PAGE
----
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Welsh bed-blocking deals exposed

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Welsh councils and health trusts should stop using deals that mask the level of bed blocking, auditor general Jeremy Colman has warned.

He said delays in discharging hospital patients into social care at home cost£69m in 2006-07, when the number of delays fell but their length increased.

The scale of the problem was distorted where councils and the NHS had an agreed period after a patient was declared fit for discharge during which they would remain in hospital and not be counted as a delayed transfer into care.

“This masks the extent of the problem and underestimates the impact on the independence of vulnerable people,” Mr Colman said. He urged the government to develop a policy, “which includes how long it is reasonable for a vulnerable elderly person to remain in a hospital bed awaiting the placement of their choice”.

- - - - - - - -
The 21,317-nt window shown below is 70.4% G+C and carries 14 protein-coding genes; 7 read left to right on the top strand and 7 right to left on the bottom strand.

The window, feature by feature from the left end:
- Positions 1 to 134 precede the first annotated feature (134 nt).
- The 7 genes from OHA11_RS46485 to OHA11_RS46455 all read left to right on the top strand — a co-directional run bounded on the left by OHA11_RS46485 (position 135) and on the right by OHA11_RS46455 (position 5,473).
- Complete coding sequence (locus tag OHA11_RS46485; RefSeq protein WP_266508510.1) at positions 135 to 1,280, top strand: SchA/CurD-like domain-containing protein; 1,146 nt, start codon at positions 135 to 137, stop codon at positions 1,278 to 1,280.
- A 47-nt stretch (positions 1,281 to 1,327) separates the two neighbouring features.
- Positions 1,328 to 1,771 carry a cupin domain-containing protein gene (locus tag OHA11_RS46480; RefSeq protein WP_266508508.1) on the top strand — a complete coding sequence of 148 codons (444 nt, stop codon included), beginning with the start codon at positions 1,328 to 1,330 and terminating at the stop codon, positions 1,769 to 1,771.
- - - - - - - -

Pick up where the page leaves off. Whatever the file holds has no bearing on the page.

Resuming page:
The Welsh Local Government Association said fewer than a third of delayed discharges were the fault of social care.

Moyna Wilkinson, joint lead director on older people for the Association of Directors of Social Services Wales, said: “It is important that delayed transfers of care are not seen as a problem solely at the point of discharge. Factors such as confidence, isolation, family contacts can be important determinants in health.”

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